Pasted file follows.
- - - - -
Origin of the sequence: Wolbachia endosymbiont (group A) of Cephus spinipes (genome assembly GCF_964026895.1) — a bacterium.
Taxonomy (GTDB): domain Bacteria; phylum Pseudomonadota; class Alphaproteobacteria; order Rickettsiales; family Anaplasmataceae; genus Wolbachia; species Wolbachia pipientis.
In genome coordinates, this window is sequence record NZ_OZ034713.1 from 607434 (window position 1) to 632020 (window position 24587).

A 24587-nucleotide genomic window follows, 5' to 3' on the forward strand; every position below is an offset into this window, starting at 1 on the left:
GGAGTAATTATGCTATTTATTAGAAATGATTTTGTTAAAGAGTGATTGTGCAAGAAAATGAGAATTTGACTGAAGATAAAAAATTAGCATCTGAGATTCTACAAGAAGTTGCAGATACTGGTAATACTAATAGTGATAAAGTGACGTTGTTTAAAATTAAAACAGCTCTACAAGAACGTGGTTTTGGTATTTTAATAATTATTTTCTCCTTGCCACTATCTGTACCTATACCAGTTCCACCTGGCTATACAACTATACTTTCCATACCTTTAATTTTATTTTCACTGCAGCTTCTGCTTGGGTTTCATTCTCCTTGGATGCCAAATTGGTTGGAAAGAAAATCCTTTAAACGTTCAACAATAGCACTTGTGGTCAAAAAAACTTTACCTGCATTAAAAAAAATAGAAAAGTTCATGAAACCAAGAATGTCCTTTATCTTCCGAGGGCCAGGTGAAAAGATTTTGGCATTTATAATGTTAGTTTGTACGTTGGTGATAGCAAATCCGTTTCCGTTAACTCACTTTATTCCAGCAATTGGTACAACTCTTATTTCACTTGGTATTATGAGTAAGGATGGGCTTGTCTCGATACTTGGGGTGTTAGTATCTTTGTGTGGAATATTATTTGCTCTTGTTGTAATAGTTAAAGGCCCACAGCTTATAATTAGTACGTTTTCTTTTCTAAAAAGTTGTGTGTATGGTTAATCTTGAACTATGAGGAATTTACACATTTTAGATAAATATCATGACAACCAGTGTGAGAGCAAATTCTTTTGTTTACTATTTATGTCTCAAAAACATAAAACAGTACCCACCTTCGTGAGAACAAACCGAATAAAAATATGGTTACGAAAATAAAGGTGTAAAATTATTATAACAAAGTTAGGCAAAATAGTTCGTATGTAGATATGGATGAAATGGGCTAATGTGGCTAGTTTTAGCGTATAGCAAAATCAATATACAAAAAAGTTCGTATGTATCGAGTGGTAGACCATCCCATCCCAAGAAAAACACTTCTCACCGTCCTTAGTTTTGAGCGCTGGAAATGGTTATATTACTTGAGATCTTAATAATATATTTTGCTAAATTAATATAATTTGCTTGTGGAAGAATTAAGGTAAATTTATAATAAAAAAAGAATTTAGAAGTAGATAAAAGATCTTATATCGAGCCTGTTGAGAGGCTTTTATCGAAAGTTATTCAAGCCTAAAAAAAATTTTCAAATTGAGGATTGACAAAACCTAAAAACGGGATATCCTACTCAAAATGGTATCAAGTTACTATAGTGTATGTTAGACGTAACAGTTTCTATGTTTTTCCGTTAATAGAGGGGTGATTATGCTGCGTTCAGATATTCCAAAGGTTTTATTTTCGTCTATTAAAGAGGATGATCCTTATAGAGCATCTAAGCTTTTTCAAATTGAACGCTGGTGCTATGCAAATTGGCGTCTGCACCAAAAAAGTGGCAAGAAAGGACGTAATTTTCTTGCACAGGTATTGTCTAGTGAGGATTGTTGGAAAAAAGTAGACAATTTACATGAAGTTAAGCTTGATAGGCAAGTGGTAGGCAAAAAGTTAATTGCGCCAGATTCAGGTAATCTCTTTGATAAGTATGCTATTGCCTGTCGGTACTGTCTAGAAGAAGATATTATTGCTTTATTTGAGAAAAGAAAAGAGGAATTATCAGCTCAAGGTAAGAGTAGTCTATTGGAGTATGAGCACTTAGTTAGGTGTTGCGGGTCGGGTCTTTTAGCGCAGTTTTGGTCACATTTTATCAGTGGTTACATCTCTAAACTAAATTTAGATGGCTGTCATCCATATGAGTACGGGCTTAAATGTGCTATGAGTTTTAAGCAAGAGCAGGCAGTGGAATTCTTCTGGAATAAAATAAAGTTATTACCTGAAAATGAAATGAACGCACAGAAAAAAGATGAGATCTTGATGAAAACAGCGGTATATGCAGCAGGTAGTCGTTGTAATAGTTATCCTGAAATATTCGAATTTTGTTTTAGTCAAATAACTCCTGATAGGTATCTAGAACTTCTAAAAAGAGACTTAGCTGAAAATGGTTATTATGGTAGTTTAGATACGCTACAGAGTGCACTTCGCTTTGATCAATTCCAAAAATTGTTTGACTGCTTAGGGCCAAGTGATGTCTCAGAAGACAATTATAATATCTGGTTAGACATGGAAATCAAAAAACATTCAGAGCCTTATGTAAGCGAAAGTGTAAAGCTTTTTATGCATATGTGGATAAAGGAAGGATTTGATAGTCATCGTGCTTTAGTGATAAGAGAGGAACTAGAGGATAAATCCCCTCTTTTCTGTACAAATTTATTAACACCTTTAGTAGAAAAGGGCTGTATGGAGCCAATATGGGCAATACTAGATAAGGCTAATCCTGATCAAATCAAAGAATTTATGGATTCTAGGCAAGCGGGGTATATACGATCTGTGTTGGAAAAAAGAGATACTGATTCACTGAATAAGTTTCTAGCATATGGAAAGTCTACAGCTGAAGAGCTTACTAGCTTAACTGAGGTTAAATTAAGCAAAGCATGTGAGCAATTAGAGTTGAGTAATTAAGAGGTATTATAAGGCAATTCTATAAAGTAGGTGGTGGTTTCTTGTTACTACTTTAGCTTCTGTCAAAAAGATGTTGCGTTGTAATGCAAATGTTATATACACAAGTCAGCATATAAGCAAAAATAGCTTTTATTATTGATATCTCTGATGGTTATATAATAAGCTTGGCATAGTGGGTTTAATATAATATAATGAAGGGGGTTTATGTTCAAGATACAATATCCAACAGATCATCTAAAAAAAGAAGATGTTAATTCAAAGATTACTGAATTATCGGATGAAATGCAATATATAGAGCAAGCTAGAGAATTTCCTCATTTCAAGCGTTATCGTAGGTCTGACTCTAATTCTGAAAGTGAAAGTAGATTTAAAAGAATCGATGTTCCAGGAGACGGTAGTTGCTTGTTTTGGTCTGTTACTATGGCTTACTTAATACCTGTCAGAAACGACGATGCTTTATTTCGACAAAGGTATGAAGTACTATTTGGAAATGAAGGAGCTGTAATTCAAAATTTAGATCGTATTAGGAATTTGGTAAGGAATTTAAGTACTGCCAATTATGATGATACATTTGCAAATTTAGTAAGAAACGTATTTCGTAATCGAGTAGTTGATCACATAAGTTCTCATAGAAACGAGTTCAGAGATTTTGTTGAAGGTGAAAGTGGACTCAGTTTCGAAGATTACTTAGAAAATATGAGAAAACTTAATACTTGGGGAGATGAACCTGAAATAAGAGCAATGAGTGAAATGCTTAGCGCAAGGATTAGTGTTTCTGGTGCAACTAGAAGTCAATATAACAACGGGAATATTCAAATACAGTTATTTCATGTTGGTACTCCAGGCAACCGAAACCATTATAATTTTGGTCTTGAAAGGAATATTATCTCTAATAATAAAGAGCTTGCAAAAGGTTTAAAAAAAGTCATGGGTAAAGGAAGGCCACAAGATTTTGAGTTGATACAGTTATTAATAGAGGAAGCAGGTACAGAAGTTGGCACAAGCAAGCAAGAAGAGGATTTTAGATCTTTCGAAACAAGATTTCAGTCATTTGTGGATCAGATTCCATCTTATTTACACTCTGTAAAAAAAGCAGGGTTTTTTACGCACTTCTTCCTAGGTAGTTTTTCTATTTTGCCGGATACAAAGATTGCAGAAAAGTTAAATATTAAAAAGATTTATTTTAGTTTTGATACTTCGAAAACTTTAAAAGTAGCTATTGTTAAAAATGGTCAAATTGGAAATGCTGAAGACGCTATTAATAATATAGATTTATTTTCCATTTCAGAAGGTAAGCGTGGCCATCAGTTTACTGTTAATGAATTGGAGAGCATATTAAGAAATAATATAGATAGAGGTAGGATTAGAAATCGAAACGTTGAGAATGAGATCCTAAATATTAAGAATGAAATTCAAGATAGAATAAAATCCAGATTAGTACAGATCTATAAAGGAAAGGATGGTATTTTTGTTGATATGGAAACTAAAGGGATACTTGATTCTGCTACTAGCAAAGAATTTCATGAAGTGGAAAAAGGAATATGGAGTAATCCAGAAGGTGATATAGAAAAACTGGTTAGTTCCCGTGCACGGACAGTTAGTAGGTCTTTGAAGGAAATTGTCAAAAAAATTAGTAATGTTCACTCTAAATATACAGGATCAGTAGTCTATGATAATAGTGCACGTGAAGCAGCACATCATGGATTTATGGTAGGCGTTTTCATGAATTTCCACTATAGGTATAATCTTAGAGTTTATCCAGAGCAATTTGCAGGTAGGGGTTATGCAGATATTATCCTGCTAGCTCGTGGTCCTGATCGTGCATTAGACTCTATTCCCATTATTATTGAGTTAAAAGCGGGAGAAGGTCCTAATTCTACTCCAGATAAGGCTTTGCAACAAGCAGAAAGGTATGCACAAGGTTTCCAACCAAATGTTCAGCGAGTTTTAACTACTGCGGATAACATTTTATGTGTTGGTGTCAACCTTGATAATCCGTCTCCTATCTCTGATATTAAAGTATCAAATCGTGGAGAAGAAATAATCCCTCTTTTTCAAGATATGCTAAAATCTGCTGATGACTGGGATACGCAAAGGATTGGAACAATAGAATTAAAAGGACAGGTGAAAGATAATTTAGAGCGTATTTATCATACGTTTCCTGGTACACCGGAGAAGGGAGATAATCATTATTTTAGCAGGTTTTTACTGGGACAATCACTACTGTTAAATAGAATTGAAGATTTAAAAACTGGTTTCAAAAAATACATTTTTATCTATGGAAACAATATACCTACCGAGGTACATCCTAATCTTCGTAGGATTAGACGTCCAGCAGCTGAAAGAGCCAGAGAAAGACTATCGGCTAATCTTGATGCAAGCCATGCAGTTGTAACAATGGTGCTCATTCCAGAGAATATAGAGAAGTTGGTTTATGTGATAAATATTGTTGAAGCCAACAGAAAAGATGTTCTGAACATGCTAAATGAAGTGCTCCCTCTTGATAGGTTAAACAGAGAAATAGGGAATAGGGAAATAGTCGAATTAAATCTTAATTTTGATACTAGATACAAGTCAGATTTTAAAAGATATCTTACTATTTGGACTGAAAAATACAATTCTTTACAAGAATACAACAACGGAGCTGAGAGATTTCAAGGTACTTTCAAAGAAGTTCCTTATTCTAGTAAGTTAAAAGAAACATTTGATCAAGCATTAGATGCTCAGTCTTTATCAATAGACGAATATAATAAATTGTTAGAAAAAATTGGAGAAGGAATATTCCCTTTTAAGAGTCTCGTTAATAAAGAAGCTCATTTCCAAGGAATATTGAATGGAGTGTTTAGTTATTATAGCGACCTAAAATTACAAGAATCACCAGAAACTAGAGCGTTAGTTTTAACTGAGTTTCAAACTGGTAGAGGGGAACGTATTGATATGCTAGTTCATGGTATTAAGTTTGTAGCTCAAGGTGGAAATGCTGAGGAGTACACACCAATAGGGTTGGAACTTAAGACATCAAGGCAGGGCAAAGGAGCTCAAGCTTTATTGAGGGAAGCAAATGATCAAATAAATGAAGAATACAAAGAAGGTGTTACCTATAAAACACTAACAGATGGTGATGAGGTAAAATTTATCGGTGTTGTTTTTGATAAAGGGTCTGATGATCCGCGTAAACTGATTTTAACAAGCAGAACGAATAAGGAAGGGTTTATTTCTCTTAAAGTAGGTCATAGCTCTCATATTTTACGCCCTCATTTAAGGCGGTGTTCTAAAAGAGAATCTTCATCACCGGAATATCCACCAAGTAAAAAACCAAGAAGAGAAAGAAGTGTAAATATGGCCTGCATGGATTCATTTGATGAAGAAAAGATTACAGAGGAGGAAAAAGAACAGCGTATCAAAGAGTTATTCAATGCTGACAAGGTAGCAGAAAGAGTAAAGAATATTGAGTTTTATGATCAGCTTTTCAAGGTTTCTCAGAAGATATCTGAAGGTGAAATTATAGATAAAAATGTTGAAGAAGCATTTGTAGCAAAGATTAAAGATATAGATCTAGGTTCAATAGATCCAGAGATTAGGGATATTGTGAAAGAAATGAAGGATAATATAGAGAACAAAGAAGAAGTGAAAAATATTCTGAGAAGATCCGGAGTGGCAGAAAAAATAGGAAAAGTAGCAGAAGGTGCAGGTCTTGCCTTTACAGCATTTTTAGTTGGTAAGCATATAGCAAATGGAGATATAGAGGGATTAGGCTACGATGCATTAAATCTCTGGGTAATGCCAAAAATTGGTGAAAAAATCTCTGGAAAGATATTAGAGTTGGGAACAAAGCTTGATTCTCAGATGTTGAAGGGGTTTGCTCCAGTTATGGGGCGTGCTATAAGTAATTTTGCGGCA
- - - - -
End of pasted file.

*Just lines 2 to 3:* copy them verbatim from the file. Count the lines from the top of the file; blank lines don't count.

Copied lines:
Taxonomy (GTDB): domain Bacteria; phylum Pseudomonadota; class Alphaproteobacteria; order Rickettsiales; family Anaplasmataceae; genus Wolbachia; species Wolbachia pipientis.
In genome coordinates, this window is sequence record NZ_OZ034713.1 from 607434 (window position 1) to 632020 (window position 24587).